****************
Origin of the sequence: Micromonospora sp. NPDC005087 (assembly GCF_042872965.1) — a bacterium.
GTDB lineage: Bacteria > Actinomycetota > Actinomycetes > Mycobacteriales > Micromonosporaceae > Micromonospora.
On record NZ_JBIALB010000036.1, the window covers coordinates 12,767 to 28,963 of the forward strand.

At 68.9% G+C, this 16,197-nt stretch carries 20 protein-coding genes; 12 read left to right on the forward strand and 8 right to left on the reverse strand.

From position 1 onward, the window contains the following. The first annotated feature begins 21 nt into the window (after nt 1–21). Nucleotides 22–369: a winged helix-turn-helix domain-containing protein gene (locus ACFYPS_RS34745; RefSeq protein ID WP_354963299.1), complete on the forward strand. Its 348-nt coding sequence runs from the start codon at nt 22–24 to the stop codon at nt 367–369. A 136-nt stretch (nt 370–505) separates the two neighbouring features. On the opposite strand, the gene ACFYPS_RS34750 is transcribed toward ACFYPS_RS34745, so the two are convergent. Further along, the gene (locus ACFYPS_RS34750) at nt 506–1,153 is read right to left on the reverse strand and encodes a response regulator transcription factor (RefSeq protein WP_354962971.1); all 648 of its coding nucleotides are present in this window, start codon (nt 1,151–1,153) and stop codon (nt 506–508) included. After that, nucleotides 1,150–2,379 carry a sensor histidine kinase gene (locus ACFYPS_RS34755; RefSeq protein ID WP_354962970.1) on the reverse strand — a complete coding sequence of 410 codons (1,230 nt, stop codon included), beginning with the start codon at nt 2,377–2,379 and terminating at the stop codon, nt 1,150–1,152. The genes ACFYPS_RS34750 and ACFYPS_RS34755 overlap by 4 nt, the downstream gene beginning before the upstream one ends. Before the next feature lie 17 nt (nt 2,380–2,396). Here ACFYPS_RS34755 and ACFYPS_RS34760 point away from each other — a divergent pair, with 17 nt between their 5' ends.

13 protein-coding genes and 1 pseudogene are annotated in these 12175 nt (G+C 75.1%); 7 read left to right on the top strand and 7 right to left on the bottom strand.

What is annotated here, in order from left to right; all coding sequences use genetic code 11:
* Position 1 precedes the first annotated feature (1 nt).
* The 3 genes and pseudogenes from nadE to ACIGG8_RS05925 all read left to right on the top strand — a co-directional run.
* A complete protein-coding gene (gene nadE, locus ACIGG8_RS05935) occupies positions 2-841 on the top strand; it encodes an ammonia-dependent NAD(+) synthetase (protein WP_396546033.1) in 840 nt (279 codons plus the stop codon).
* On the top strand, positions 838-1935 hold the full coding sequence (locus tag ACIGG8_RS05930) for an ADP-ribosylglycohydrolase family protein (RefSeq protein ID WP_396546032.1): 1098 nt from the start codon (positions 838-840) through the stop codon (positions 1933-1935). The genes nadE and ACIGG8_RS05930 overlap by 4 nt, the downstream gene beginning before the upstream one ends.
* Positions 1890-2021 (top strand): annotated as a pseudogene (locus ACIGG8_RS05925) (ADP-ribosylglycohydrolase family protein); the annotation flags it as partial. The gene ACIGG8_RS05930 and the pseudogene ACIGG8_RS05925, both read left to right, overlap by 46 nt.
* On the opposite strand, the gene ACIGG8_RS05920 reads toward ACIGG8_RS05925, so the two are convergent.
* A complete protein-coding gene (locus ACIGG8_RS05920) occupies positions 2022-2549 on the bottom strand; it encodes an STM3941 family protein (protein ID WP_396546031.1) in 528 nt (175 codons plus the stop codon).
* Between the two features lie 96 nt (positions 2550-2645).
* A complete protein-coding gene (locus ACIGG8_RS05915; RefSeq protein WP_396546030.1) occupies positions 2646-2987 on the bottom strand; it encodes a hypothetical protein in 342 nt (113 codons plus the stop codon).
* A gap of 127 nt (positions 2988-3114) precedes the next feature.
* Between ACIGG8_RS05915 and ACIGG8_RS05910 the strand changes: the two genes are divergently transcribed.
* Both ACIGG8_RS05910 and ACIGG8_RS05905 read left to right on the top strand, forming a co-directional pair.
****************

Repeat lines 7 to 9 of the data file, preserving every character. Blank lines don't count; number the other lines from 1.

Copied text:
What is annotated here, in order from left to right; all coding sequences use genetic code 11:
* Position 1 precedes the first annotated feature (1 nt).
* The 3 genes and pseudogenes from nadE to ACIGG8_RS05925 all read left to right on the top strand — a co-directional run.